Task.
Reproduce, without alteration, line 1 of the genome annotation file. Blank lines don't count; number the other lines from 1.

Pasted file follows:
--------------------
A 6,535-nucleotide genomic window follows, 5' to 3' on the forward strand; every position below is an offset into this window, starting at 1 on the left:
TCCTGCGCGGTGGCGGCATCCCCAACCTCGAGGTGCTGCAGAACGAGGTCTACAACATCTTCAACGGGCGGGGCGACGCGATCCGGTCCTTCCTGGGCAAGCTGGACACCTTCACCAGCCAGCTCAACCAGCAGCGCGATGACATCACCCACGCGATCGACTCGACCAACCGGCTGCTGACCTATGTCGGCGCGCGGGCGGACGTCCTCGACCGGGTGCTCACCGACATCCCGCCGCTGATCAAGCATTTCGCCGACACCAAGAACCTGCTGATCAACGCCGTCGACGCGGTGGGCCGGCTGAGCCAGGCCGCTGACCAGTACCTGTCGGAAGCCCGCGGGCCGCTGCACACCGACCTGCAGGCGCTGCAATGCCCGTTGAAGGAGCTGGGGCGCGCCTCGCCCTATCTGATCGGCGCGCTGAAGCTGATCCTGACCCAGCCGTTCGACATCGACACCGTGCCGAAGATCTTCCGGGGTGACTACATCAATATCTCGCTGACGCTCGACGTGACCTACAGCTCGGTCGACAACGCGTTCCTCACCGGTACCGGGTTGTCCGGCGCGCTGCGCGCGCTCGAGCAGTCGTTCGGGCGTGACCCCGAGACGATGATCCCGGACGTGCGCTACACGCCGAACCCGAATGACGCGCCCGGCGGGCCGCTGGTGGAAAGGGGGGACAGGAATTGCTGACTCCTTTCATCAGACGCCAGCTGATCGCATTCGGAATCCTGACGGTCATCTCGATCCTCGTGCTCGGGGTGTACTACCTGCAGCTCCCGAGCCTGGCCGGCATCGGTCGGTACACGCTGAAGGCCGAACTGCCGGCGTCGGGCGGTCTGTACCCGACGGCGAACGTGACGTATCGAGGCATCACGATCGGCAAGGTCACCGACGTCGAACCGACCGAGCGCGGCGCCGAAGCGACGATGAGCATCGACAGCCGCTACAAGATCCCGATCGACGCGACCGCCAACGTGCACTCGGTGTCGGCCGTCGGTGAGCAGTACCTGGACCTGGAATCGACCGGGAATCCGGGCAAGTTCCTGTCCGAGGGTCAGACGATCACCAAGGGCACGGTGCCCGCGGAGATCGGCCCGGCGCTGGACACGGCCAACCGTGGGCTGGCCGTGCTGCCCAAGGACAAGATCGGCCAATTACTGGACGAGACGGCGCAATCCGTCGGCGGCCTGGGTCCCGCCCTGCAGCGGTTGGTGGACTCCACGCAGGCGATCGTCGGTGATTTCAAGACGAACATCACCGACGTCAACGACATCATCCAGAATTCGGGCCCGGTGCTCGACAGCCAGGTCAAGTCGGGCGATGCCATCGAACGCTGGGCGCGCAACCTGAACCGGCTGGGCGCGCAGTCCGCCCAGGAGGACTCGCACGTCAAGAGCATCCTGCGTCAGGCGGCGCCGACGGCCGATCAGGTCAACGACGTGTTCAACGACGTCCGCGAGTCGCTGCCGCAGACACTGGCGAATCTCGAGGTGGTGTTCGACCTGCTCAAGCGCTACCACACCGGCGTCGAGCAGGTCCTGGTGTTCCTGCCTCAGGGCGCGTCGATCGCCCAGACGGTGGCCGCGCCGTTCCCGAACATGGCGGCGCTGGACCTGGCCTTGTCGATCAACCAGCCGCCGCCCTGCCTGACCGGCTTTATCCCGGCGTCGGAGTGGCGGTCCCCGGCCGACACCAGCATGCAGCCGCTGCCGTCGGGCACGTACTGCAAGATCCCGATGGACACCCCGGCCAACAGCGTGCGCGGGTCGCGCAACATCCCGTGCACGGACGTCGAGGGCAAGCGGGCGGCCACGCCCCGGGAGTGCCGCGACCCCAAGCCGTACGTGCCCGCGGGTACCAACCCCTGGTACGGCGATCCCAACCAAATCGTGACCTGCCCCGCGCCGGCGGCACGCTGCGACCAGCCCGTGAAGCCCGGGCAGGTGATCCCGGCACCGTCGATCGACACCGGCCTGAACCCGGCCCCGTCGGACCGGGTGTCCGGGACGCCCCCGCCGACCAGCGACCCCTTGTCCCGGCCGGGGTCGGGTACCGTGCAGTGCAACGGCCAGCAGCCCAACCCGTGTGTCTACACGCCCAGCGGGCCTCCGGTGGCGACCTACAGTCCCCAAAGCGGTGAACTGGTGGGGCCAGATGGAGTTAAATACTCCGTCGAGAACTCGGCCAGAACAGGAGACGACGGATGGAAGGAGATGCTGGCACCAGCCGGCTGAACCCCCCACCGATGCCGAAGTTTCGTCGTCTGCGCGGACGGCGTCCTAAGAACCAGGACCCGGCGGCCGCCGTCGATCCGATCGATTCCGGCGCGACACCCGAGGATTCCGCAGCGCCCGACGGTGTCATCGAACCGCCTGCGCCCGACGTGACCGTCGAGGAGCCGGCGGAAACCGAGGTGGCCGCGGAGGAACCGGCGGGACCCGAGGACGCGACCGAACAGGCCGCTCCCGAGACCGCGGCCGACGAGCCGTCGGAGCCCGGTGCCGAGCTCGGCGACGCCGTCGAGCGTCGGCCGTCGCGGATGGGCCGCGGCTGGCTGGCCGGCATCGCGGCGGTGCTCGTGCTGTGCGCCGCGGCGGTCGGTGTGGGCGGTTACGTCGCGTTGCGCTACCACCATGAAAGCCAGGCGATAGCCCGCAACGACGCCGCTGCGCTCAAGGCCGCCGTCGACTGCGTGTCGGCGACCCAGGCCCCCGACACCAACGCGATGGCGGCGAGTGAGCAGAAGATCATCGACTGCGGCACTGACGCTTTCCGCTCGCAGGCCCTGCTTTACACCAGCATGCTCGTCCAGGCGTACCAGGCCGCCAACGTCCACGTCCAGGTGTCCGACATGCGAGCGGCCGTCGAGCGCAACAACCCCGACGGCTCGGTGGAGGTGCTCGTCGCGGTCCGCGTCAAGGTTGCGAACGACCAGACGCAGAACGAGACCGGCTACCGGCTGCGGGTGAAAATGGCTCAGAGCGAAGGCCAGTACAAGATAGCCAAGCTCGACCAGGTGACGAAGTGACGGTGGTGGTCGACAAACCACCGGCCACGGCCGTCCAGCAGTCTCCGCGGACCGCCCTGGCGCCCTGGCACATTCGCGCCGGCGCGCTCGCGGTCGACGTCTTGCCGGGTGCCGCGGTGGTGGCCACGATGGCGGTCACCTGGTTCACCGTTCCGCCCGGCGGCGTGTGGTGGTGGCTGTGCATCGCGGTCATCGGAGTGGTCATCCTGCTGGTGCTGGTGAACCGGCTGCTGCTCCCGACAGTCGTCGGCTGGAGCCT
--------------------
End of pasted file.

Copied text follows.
A 6,535-nucleotide genomic window follows, 5' to 3' on the forward strand; every position below is an offset into this window, starting at 1 on the left: